There’s a new passenger on the foodie train that’s older than your great grandmother and yet more in trend than your eco-friendly, reusable coffee cup.
You’ll find it gracing the menu of your favourite hipster cafes, on the shelves of most grocery stores, and being sold at farmers markets from Bondi to Byron Bay and beyond.
We’re talking fermented foods.
Image source: Jessica Sepel
" Food fermenting is more than just jamming a bunch of vegetables into a jar and watching them rot."
Back To Basics
Fermentation occurs when bacteria, yeast and microorganisms break down food in an anaerobic environment, creating heat or carbonation as a byproduct.
Just like composting isn’t simply a matter of chucking a bunch of vegetable scraps into your garden and hoping for the best, food fermenting is more than just jamming a bunch of vegetables into a jar and watching them rot. A certain methodology needs to be applied to produce the desired result and to make food that’s safe to eat.
When done right, fermented foods are brimming with probiotics – the good bacteria you want taking up residence in your gut.
While you’re not about to see your avocado on toast being advertised with an optional ‘side of microbes’, you probably have seen or eaten the more popular (and enticing) reincarnations of this ancient form of food preservation such as kimchi or sauerkraut.
A Taste of Our Heritage
Tracing back through history, nearly every traditional culture utilised the power of fermentation in some form. After all, it’s a fantastic preservation technique and without the modern luxury of refrigeration, you can understand why.
Fermented foods are more common than you think. You’ve probably heard of cultured butter, yoghurt, tempeh, kimchi, sauerkraut, kombucha and kefir. Even wine and beer are examples of widely consumed fermented beverages (although clearly not the healthiest kind thanks to the ill effects of alcohol). In fact, most foods can be fermented, including meat.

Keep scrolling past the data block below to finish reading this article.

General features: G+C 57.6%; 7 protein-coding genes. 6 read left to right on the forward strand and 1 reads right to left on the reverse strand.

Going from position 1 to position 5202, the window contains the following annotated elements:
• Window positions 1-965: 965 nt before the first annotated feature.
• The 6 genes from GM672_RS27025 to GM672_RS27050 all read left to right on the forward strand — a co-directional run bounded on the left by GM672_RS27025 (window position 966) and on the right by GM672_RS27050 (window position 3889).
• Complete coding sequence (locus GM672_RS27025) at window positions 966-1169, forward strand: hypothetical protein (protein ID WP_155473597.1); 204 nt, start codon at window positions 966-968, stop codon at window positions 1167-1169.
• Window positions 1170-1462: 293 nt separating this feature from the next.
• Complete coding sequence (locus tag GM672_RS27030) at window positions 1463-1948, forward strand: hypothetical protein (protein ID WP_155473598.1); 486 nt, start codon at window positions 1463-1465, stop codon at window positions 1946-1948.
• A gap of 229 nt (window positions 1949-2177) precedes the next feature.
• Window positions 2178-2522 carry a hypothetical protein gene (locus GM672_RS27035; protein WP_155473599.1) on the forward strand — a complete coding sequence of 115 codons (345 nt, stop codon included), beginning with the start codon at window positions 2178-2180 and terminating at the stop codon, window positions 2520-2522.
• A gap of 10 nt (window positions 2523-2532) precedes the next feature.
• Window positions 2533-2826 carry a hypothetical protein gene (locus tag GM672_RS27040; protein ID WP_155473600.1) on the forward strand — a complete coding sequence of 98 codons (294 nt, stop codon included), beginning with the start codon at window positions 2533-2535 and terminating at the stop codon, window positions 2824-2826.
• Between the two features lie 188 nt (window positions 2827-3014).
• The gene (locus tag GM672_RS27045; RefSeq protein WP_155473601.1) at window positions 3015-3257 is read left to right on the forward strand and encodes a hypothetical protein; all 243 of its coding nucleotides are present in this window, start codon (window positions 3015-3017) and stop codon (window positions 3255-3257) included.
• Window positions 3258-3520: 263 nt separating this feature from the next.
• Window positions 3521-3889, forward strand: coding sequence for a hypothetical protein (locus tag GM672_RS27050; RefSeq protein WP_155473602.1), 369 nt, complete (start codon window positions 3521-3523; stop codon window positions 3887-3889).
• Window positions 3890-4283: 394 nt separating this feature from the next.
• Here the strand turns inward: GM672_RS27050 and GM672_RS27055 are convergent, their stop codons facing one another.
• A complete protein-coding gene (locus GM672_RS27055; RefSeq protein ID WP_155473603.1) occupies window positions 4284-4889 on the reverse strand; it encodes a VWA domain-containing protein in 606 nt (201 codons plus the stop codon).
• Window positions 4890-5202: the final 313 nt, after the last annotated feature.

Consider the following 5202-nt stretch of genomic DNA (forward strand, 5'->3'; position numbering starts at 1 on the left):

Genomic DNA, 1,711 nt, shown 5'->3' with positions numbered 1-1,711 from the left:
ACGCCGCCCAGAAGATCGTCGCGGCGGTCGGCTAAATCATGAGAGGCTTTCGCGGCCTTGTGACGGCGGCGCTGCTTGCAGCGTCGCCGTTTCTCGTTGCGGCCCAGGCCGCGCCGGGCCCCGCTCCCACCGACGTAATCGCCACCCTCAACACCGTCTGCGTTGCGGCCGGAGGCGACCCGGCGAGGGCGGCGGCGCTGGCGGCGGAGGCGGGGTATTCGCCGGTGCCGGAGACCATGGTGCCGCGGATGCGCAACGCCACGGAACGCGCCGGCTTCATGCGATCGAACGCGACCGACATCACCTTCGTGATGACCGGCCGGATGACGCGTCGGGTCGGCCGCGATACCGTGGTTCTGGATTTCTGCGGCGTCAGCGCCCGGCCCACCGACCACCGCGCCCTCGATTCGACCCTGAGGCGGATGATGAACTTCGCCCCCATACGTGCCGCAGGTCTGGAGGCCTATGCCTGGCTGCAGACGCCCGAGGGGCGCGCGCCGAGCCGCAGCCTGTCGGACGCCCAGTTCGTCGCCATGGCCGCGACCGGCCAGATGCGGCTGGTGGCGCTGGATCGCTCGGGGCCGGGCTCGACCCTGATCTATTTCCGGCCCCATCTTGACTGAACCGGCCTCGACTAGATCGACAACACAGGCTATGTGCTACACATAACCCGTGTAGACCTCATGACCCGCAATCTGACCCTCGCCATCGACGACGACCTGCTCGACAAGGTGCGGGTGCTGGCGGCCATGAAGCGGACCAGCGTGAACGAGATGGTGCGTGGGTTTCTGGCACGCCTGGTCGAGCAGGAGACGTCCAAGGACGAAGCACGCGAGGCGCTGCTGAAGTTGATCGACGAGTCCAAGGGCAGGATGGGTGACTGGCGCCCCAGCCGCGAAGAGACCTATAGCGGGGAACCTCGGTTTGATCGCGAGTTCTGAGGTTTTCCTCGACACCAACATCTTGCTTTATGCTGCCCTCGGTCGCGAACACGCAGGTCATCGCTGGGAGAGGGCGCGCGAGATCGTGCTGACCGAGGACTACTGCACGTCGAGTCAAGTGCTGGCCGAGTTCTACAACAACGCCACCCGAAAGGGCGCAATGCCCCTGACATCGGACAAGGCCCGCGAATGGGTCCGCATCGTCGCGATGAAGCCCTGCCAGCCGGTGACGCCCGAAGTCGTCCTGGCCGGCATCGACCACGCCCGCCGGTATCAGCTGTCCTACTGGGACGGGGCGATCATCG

The downside to this is many commercial products you can buy off the shelf are pasteurised to create a longer shelf life and eliminate any potential unwanted pathogens. They are also often loaded with additional sugars, flavours and emulsifiers to make them more commercially palatable. Unfortunately, this also kills off any of the good bacteria, rendering the product useless if you’re aiming to increase your microbial exposure.
Creator of the online ‘Fermentation Fundamentals‘ course, Sarah Groom, teaches you the specific techniques and tools for fermenting at home.
She encourages people to experiment in their own kitchens and explains, “Creating delicious fermented foods in your own kitchen is actually really simple – and much cheaper than buying them at the store!
Many brands of fermented foods are taking shortcuts in the process, which means your homemade ferments may also be nutritionally superior. Unfortunately, there is a lot of conflicting information out there which can make fermentation seem much more difficult and risky than it really is.
With a little bit of knowledge and the right tools for the job, your homemade ferments will provide you with the full range of probiotic superpowers at a fraction of the price!”
The Wonders of Fermented Food